Lucian Moriyama, DELFT-ESQUE LEKYTHOS (LÉCYTHE DE STYLE DELFT) (2020), Scagliola (plâtre, pigments).

            Lucian Moriyama is an artist born in Honolulu in 1991. He is also a writer. He works in sculpture, installation, and painting. The pieces of particular interest in this artist’s career are Red-figure Lekythos (2020) and Delft-esque Lekythos (2020), both pigmented plaster sculptures. These two sculptures belong to Lucian Moriyama’s Passages series, which questions the technique of plaster through the prism of societies. He questions the history of art and the practice of ceramics throughout the world and time, particularly through the prism of cultural appropriation. The two vases we are studying today are particularly eloquent in this regard. 

Greek culture

The first one called Red-figure Lekythos, is a black vase with a red figure. This is not by chance, as the sculptor is taking up an extremely important artistic trend in ancient Greek art: red-figure ceramics on black backgrounds, which developed in Greece around 530 BC. These ceramics were created with stylized figures, painted in negative, surrounded by black and incised, a technique used by Moriyama for his plasterwork. This technique developed throughout the Greek basin, even if it originated in Athens. They mainly show passages from ancient myths such as the Pantheon of Greek deities, or heroic deeds. Lucian Moriyama’s ceramics feature two silhouettes of sculptors. He creates a mise en abyme by repeating the motif of his vase inside his vase, so that he represents himself in a piece inspired by the oldest master ceramists. Through this gesture, he insinuates how easy it is to appropriate a culture.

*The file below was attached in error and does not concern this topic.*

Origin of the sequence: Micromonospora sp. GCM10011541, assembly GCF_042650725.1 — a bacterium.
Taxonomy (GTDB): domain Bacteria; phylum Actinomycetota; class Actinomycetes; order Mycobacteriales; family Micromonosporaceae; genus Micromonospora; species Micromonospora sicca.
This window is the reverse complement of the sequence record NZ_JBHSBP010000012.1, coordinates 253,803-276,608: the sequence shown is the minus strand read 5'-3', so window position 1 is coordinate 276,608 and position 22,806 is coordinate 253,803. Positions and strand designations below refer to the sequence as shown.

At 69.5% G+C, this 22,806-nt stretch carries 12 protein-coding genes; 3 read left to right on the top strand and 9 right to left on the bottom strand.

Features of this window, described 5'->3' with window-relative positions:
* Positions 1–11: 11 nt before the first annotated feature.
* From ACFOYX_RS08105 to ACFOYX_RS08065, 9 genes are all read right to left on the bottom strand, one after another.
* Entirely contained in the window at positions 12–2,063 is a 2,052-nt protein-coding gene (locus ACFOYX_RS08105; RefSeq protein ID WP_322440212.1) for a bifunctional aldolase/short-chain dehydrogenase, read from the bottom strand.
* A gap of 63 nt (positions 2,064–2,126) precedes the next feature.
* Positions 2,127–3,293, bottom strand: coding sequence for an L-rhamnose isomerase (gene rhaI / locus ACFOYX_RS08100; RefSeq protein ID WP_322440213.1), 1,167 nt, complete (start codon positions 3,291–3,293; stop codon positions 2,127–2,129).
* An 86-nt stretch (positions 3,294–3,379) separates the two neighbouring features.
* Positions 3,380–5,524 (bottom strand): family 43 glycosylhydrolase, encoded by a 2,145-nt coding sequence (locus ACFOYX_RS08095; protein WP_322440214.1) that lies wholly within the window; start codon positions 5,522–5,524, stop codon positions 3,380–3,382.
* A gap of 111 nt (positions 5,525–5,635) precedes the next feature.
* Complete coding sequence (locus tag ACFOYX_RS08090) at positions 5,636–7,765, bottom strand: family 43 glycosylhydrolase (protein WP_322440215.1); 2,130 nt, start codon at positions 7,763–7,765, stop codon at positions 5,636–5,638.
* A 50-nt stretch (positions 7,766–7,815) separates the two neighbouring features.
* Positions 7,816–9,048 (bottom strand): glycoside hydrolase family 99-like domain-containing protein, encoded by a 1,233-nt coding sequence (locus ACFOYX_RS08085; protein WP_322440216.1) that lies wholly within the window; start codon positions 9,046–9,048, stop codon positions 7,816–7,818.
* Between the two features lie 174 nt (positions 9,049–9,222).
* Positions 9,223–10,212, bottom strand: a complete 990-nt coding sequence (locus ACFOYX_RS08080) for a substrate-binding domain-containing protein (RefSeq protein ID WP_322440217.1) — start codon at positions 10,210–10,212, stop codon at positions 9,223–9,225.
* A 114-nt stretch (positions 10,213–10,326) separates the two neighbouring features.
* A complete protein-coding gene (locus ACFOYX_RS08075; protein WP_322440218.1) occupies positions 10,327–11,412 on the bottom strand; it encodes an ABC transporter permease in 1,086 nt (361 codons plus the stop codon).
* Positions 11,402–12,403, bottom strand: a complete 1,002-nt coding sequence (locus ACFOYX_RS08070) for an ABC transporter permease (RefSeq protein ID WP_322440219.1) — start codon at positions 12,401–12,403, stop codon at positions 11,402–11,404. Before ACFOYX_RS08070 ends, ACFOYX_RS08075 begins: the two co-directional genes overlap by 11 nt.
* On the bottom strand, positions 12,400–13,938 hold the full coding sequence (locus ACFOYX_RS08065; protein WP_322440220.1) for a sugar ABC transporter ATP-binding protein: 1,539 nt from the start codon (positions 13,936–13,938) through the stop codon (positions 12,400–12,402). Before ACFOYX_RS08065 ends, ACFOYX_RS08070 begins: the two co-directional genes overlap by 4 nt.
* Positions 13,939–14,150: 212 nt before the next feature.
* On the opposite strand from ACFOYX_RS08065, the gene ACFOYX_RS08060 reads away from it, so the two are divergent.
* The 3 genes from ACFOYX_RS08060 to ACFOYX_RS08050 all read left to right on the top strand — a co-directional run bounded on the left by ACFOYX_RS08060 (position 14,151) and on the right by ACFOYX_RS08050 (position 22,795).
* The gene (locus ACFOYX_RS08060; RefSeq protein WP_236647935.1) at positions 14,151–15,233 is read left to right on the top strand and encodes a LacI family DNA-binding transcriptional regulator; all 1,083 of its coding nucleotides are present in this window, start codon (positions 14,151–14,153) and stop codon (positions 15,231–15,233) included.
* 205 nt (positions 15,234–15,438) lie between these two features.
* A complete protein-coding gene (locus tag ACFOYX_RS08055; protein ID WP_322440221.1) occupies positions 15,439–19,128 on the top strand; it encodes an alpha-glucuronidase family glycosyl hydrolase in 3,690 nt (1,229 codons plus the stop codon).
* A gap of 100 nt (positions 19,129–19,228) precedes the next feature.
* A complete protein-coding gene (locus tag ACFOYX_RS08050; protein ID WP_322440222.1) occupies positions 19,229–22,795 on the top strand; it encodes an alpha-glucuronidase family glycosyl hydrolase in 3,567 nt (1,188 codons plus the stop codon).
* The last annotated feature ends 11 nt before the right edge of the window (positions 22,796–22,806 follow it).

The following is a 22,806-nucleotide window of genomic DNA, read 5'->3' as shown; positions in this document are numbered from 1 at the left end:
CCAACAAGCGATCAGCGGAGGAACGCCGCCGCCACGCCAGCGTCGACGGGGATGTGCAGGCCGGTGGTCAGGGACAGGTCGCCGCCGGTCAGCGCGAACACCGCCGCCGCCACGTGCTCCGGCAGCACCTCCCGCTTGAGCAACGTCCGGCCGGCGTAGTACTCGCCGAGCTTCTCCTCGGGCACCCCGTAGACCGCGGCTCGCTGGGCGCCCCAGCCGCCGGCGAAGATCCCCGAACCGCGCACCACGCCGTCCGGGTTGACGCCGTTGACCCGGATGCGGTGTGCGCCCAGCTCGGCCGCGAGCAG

Japanese culture

However, the culture of ancient Greece is not the only one taken up by the sculptor. On the work we have just seen, fine breaks are spread out. This is also the case for the second Delft-esque work Lekythos. This vase also responds to the question of its fragility and its breaking point exceeded, then reversed. It also takes up here one of the traditional forms of the ancient Greek vases. However, what interests us here is the use of repair, borrowed from Japanese kintsugi. This technique is based on the idea that broken objects should not be thrown away, but rather that their cracks should be sublimated by rehabilitating them with finesse. The masters of this art use gold to magnify the breaks of the object by repairing it. Not only does it become more beautiful but it also bears the traces of its life. 

Thus, Lucian Moriyama takes up in his works the great principles of art, combining them and disguising them and questioning this way of doing through his works. He questions the status of the artist and his production through this series of ceramics. 

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